Figure 3. 

The standard neural network architectures.

Figure 3. 

The standard neural network architectures.

4.4 Analysis

Controllers were evaluated in both simulation and the real world. The number of successful evaluations and the duration of the evaluations were recorded. This data allowed a quantitative comparison between the performance of the LP and NLP controllers. Furthermore, the paths taken by the robot in the real world were recorded. This allowed controller behaviors to be examined and compared qualitatively.

5 Investigation 1

This investigation offers an initial comparison between LP and NLP controllers. In the experiment of this section, robotic controllers were required to navigate the DTM in the typical manner. More specifically, controllers started at the beginning of the maze and were instructed, for the duration of their trials, to navigate toward a specific corner.

5.1 Task

The robot was placed at the starting point of the maze (see Figure 2) and was instructed to reach one of the four corners. Controllers were informed which corner they were expected to navigate toward, via additional inputs into their NN. Controllers received four additional inputs, each corresponding to a corner. To instruct a controller to navigate to a chosen corner, the corner's corresponding input was set to a value of 1, while the rest were set to 0. These values did not change for the duration of the controller's evaluation. Once any of the four corners was reached, the evaluation was stopped, and a fitness score was calculated. Each corner had a 12-cm-radius zone associated with it, and if the robot entered this zone, the corner was considered reached.

5.2 Fitness Function

The robotic controllers were trained, in simulation, with an EA. The walls of the maze were simulated from a sensory point of view, but not physically. What is meant by that is that the infrared sensors on the robot were simulated as if the walls of the maze were present. However, the motion of the robot did not take account of the presence of the walls. This significantly simplifies the task of simulation. However, it meant that, in simulation, the robot could move through walls. This simplification was reasonable in that for a controller to efficiently solve this task it would have to avoid the walls; thus, collision need not be simulated.

Checkpoints were set at the intersections in the maze. A controller would need to pass through these checkpoints before reaching the instructed destination for the execution to be considered a success. In Figure 2 there are three intersections, namely the left, middle, and right intersections.

Consider the example where a controller was instructed to reach the top left corner of the maze. The controller would first need to pass through the middle intersection, followed by the left intersection, before finally navigating to the destination. This was worked into the fitness function through the terms D and P. Let D be the smallest distance (in centimeters) achieved between the robot and the current unreached intersection. In the case that all intersections had been reached, D would be the smallest distance achieved between the robot and the final destination. Let P be the sum of the distances (in centimeters) between all remaining checkpoints. For example, consider if a controller was instructed to reach the top right corner but instead did not move the robot at all and simply remained at its starting point. Then D would be equal to the distance between the robot and the middle intersection. P would be the distance between the middle intersection and the right intersection as well as the distance between the right intersection and the top right corner. Let R be the number of motor commands that were executed while outside the bounds of the maze. Recall that in simulation the robot could navigate through the walls of the maze. R was included in the fitness function to discourage this behavior. Let C be the total number of motor commands executed during a trial. This term was included to discourage controllers from moving slowly. Trained controllers typically required approximately 70 to 80 motor commands to navigate to an assigned corner. Additionally, trials were stopped if the robot navigated to any corner (even if the corner was incorrect) or if the number of motor commands executed exceeded a limit. To further discourage the controllers from colliding with the walls of the maze, K was included in the fitness function. After the execution of each motor command, the nine sensor values of the robot were read. Considering the tth motor command, these values were S1(t), S2(t), …, S9(t). Sensor values were approximately in the range of [0, 4000], where the larger the number, the closer the sensor was to an object. The following function was used to normalize these values:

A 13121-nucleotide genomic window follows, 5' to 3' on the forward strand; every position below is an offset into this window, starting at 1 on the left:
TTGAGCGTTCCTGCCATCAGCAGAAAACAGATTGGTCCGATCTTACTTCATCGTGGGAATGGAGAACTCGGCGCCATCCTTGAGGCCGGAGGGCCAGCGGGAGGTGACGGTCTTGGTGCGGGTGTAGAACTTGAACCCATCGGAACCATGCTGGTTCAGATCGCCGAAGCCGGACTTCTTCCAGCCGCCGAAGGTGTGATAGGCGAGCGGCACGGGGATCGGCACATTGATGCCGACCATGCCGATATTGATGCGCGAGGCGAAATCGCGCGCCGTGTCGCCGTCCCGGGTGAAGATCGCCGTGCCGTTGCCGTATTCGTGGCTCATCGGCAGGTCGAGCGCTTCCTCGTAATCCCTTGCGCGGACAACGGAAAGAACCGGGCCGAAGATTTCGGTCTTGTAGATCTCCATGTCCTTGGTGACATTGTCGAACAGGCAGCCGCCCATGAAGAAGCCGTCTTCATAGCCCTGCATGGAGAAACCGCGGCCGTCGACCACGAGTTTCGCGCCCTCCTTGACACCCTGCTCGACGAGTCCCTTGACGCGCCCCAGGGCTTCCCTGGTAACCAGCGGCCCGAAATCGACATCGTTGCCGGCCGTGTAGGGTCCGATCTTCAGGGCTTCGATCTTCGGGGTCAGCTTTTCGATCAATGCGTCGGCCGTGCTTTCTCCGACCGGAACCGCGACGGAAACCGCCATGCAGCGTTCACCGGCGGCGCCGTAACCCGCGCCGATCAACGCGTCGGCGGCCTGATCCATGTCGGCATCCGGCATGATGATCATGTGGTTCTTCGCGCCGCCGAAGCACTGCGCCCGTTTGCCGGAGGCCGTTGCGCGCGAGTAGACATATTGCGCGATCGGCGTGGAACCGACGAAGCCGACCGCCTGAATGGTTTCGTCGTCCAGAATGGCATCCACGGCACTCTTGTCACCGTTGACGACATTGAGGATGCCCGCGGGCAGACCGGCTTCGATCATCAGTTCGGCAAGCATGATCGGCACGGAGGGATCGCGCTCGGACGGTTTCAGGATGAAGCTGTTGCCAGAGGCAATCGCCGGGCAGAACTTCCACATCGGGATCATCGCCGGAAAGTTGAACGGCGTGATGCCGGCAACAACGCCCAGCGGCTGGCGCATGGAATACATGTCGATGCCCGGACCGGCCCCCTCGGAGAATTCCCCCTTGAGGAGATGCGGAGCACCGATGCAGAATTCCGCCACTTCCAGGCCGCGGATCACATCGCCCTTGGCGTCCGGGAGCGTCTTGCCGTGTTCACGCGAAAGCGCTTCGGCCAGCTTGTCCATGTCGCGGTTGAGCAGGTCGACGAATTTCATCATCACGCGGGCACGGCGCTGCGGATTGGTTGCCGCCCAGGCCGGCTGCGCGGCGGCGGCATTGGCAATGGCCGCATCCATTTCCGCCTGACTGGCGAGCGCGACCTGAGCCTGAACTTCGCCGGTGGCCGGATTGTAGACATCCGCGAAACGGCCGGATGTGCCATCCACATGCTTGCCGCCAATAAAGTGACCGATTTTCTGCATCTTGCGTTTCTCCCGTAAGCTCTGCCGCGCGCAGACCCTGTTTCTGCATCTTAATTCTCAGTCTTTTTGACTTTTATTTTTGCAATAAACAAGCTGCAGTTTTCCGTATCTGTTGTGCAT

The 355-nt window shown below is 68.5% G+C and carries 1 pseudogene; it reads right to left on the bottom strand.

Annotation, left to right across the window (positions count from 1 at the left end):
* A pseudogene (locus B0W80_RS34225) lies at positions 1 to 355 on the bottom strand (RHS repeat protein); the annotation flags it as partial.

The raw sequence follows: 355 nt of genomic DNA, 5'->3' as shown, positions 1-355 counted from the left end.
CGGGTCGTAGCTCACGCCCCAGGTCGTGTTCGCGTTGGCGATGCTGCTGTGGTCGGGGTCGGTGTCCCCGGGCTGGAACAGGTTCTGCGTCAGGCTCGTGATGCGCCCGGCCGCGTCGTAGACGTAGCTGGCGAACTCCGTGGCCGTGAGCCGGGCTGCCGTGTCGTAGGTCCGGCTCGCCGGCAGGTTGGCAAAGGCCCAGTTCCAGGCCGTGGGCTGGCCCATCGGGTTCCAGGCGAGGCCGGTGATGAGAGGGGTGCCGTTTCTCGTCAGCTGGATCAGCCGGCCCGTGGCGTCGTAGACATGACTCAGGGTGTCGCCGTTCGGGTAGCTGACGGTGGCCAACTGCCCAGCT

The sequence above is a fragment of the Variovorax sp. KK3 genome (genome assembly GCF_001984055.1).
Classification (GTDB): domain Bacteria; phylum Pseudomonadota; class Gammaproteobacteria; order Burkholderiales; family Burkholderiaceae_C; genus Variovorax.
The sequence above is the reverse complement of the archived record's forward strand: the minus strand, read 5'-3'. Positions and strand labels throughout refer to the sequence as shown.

νSit=0,Sit<3000,Sit30001000otherwise.
Assuming nc motor commands were executed,
K=t=1ncνmax1i9Sit.
The final fitness function, to be minimized, was as follows:
F=D+P+2R+C+2K.

Thus, in order to optimize this fitness function, controllers would need to navigate to the intended goal, stay within the bounds of the maze, minimize their number of motor commands, and keep their distance from the walls.

5.3 Evaluation Criteria

A total of five controllers of each standard architecture (see Section 4.3) were evolved. The hidden layer of these controllers consisted of 20 LSTM cells. These controllers were evaluated in both simulation and the real world. Controller results were analyzed in terms of their number of successful trials. Furthermore, on successful trials, the number of motor commands necessary to complete the task was also analyzed. An evaluation was considered successful if a controller navigated to the indicated corner within a threshold number of motor commands. The motor command limit for this experiment was 150, and controllers were evolved for 3,000 generations.

5.4 Results